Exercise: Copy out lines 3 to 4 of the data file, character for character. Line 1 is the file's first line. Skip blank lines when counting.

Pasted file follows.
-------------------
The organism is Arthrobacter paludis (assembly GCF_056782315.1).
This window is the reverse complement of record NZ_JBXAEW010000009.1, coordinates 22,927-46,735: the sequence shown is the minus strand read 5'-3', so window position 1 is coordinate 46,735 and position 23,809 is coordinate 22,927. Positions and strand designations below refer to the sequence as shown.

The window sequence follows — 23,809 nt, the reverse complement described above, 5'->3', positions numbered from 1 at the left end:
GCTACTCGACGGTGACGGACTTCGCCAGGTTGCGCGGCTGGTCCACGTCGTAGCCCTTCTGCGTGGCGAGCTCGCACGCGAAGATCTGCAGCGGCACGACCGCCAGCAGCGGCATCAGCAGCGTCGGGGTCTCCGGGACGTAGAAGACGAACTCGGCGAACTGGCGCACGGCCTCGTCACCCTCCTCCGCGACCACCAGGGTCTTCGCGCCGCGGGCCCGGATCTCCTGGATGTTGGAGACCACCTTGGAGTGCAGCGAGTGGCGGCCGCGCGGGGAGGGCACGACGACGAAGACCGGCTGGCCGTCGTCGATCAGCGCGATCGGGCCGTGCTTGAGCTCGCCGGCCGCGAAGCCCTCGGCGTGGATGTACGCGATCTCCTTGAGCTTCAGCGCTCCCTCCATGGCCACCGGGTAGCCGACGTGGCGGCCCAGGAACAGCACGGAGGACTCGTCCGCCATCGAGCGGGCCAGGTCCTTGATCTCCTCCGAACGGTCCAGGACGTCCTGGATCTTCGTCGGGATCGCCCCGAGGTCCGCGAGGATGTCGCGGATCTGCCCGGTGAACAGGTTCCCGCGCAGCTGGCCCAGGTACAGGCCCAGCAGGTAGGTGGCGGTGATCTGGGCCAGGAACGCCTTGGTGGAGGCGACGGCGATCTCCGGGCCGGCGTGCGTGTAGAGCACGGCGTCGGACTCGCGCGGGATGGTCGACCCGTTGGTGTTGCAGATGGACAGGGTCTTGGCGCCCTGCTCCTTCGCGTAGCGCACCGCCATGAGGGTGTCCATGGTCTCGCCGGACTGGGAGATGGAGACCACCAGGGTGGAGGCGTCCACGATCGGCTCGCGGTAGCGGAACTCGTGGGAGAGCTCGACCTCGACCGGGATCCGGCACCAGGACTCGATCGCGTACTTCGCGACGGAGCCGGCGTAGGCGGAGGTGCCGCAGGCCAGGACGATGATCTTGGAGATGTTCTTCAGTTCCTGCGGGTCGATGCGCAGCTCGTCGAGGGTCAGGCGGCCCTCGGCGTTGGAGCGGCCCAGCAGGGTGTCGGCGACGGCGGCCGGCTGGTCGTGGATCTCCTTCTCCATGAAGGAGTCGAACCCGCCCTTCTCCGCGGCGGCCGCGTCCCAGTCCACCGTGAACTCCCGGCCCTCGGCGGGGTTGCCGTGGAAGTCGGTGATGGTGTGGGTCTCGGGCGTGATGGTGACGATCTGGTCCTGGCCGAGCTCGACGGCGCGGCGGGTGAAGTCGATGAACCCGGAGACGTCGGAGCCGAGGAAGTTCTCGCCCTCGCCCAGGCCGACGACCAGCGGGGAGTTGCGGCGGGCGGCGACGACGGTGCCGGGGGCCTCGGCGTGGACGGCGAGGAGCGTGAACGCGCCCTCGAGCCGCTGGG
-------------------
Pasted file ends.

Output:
The window sequence follows — 23,809 nt, the reverse complement described above, 5'->3', positions numbered from 1 at the left end:
GCTACTCGACGGTGACGGACTTCGCCAGGTTGCGCGGCTGGTCCACGTCGTAGCCCTTCTGCGTGGCGAGCTCGCACGCGAAGATCTGCAGCGGCACGACCGCCAGCAGCGGCATCAGCAGCGTCGGGGTCTCCGGGACGTAGAAGACGAACTCGGCGAACTGGCGCACGGCCTCGTCACCCTCCTCCGCGACCACCAGGGTCTTCGCGCCGCGGGCCCGGATCTCCTGGATGTTGGAGACCACCTTGGAGTGCAGCGAGTGGCGGCCGCGCGGGGAGGGCACGACGACGAAGACCGGCTGGCCGTCGTCGATCAGCGCGATCGGGCCGTGCTTGAGCTCGCCGGCCGCGAAGCCCTCGGCGTGGATGTACGCGATCTCCTTGAGCTTCAGCGCTCCCTCCATGGCCACCGGGTAGCCGACGTGGCGGCCCAGGAACAGCACGGAGGACTCGTCCGCCATCGAGCGGGCCAGGTCCTTGATCTCCTCCGAACGGTCCAGGACGTCCTGGATCTTCGTCGGGATCGCCCCGAGGTCCGCGAGGATGTCGCGGATCTGCCCGGTGAACAGGTTCCCGCGCAGCTGGCCCAGGTACAGGCCCAGCAGGTAGGTGGCGGTGATCTGGGCCAGGAACGCCTTGGTGGAGGCGACGGCGATCTCCGGGCCGGCGTGCGTGTAGAGCACGGCGTCGGACTCGCGCGGGATGGTCGACCCGTTGGTGTTGCAGATGGACAGGGTCTTGGCGCCCTGCTCCTTCGCGTAGCGCACCGCCATGAGGGTGTCCATGGTCTCGCCGGACTGGGAGATGGAGACCACCAGGGTGGAGGCGTCCACGATCGGCTCGCGGTAGCGGAACTCGTGGGAGAGCTCGACCTCGACCGGGATCCGGCACCAGGACTCGATCGCGTACTTCGCGACGGAGCCGGCGTAGGCGGAGGTGCCGCAGGCCAGGACGATGATCTTGGAGATGTTCTTCAGTTCCTGCGGGTCGATGCGCAGCTCGTCGAGGGTCAGGCGGCCCTCGGCGTTGGAGCGGCCCAGCAGGGTGTCGGCGACGGCGGCCGGCTGGTCGTGGATCTCCTTCTCCATGAAGGAGTCGAACCCGCCCTTCTCCGCGGCGGCCGCGTCCCAGTCCACCGTGAACTCCCGGCCCTCGGCGGGGTTGCCGTGGAAGTCGGTGATGGTGTGGGTCTCGGGCGTGATGGTGACGATCTGGTCCTGGCCGAGCTCGACGGCGCGGCGGGTGAAGTCGATGAACCCGGAGACGTCGGAGCCGAGGAAGTTCTCGCCCTCGCCCAGGCCGACGACCAGCGGGGAGTTGCGGCGGGCGGCGACGACGGTGCCGGGGGCCTCGGCGTGGACGGCGAGGAGCGTGAACGCGCCCTCGAGCCGCTGGG